U.S. Bank Climbs to No. 7 on Military Times 'Best for Vets' Employer List
U.S. Bank has appeared on the list each year since it began in 2010.
Military Times named U.S. Bank number No. 7 on its annual Best for Vets: Employers list, which ranks the best employers for veterans in the United States. The rankings are based on factors including recruitment, retention, advancement and family support. U.S. Bank has appeared on the list each year since it began in 2010, ranking as No. 8 last year.
The Military Times survey aims to capture the areas of greatest importance to transitioning service members, veterans and their families when looking for an employer. Recruitment and employment practices, as well as retention and support programs, are given the most weight and importance in scoring and final rankings.
The survey “spotlights companies’ employment programs that help transitioning service members excel in their post-military careers,” said Mort Greenberg, senior vice president of media solutions at Military Times.
U.S. Bank supports military and veteran employees through expansive leave policies, free iPads for families to stay connected during deployments and the company’s award-winning Proud to Serve BRG, among other efforts.
For more than a decade, the more than 5,000-member Proud to Serve BRG has played a leading role in shaping how the company supports military and veteran employees, customers and community members. U.S. Bank also offers specialized products and services for veteran and military customers, as well as community initiatives such as partnering with military service organizations to donate off-lease vehicles to veterans and mortgage-free homes to wounded veterans.
U.S. Bank is proud to serve those who served in our armed forces. Visit careers.usbank.com and enter your MOS (military occupation specialty code) into the search bar to explore open jobs that align with your skills.
“As an African American man and a veteran, I’m thankful to live in a place that was built to support soldiers that were fighting to ensure our freedom,”
- Mark J. Young
“I was on top of the world when I learned that I got an apartment here,” said Young, who needed a new place to live due to the rent increase where he previously lived. Prior to that, he was homeless, and the thought of becoming homeless again was a great concern. “I was eager to move here, so close to the VA hospital, and in a safe and clean environment,” he adds.
That proximity allows veterans like Young to walk or bike to their appointments and treatments, as well as to the food pantries near the area.
“I can now say that I will never go hungry again,” said Young, who’s also a cancer survivor.
The project is the result of a collective effort and commitment from multiple governmental, nonprofit, and private institutions, including the Milwaukee Preservation Alliance, Greater Milwaukee Foundation, Center for Veterans Issues, the Milwaukee War Memorial, and the Wisconsin Veterans Museum. The Housing Authority of the City of Milwaukee is also a partner and the facility operator. The housing and services are supported by the HUD-VASH program.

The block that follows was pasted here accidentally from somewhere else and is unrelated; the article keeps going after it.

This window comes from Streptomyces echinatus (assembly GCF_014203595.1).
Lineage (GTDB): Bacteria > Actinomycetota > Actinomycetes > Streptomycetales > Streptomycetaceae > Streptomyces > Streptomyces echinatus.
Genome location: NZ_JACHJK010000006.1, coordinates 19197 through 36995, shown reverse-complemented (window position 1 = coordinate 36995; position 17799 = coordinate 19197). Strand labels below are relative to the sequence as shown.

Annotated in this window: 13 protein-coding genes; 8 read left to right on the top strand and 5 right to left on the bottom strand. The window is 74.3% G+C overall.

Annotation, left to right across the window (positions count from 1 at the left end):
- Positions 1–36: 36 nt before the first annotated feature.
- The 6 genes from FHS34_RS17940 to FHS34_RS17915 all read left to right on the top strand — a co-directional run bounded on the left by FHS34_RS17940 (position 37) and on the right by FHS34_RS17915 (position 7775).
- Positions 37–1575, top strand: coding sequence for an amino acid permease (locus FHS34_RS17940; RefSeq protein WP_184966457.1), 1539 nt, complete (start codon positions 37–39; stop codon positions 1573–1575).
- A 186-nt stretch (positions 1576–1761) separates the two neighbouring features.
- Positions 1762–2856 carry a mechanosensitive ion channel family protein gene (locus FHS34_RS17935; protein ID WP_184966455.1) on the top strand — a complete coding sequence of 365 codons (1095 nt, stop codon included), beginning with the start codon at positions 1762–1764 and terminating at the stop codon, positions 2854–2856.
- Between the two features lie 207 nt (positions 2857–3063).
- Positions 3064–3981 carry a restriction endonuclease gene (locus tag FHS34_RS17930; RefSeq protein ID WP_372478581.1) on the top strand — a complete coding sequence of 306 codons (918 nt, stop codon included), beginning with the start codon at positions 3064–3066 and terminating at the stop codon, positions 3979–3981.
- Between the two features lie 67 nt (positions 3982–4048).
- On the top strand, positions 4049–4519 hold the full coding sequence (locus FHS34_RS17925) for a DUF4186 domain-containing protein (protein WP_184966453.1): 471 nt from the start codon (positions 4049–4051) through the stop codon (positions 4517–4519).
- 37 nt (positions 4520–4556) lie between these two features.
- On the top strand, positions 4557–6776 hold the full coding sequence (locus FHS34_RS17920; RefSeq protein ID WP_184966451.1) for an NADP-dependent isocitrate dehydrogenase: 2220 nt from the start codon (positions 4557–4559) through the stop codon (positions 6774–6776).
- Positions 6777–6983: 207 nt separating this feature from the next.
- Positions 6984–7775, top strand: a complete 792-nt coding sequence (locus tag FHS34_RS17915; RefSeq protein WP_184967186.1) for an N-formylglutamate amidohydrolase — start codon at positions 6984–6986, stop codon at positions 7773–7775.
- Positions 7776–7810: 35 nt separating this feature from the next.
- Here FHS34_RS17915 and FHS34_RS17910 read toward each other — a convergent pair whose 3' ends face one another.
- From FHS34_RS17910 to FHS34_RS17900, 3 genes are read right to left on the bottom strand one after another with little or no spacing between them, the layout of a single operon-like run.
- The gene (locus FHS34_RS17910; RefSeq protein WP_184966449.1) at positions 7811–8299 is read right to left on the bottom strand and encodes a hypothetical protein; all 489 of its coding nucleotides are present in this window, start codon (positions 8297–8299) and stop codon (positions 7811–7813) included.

“It is so amazing to see the impact this historic preservation project has had in the quality of life of the veterans who live here,” said Amy Mauel, who manages the Homeless Prevention Programs at the Milwaukee VA Medical Center. “I am happy and grateful that these partnerships came together to make this happen.”
The six buildings at Milwaukee Soldiers Home were originally built as part of a legislation that President Abraham Lincoln signed in March 1865, one month before his assassination. Its purpose was to create homes for Civil War veterans who needed medical care. “Old Main”, the Victorian Gothic building, was built in 1867 to provide medical and social services for soldiers onsite and is again providing supportive housing for those veterans most at risk.
“To work on this project was the opportunity of a lifetime, one that required teamwork and creativity,” said Jonathan Beck, development project manager at The Alexander Company. “This is now an integrated community, where you see veterans from multiple generations and conflicts living together in a space that gives them supportive housing, just like it was originally intended for.”
In March 2021, Old Main and five other historic buildings on the 90+ acre campus located about four miles west of downtown Milwaukee reopened as a supportive housing complex for veterans.
“As an African American man and a veteran, I’m thankful to live in a place that was built to support soldiers that were fighting to ensure our freedom,” said Young. “After so many years this continues to be a special place, where all of us as soldiers have a bond regardless of where we come from or the branch we served.”
The Milwaukee Soldiers Home has been recognized numerous times, such as in 2021 when it was the recipient of the Richard H. Driehaus Foundation National Preservation Awards, the highest national recognition bestowed upon a preservation project by the National Trust for Historic Preservation.
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